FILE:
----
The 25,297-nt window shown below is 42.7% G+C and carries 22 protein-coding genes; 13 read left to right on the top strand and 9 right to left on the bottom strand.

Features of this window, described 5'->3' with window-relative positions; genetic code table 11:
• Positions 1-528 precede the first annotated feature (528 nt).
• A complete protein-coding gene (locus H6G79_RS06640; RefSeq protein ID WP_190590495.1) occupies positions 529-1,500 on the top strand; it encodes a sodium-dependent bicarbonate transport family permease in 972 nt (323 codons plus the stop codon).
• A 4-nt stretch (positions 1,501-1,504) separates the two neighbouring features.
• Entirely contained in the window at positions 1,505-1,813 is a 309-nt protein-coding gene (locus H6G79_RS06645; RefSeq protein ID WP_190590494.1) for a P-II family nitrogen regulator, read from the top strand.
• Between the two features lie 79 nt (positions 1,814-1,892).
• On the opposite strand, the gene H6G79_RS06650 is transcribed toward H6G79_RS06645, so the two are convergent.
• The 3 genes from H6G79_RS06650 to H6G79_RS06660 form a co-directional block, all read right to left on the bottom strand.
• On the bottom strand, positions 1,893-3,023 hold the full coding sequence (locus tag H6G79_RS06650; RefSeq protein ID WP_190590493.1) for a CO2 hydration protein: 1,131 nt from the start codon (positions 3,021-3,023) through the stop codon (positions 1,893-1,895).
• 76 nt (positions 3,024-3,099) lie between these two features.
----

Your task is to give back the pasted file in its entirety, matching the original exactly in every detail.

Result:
The 25,297-nt window shown below is 42.7% G+C and carries 22 protein-coding genes; 13 read left to right on the top strand and 9 right to left on the bottom strand.

Features of this window, described 5'->3' with window-relative positions; genetic code table 11:
• Positions 1-528 precede the first annotated feature (528 nt).
• A complete protein-coding gene (locus H6G79_RS06640; RefSeq protein ID WP_190590495.1) occupies positions 529-1,500 on the top strand; it encodes a sodium-dependent bicarbonate transport family permease in 972 nt (323 codons plus the stop codon).
• A 4-nt stretch (positions 1,501-1,504) separates the two neighbouring features.
• Entirely contained in the window at positions 1,505-1,813 is a 309-nt protein-coding gene (locus H6G79_RS06645; RefSeq protein ID WP_190590494.1) for a P-II family nitrogen regulator, read from the top strand.
• Between the two features lie 79 nt (positions 1,814-1,892).
• On the opposite strand, the gene H6G79_RS06650 is transcribed toward H6G79_RS06645, so the two are convergent.
• The 3 genes from H6G79_RS06650 to H6G79_RS06660 form a co-directional block, all read right to left on the bottom strand.
• On the bottom strand, positions 1,893-3,023 hold the full coding sequence (locus tag H6G79_RS06650; RefSeq protein ID WP_190590493.1) for a CO2 hydration protein: 1,131 nt from the start codon (positions 3,021-3,023) through the stop codon (positions 1,893-1,895).
• 76 nt (positions 3,024-3,099) lie between these two features.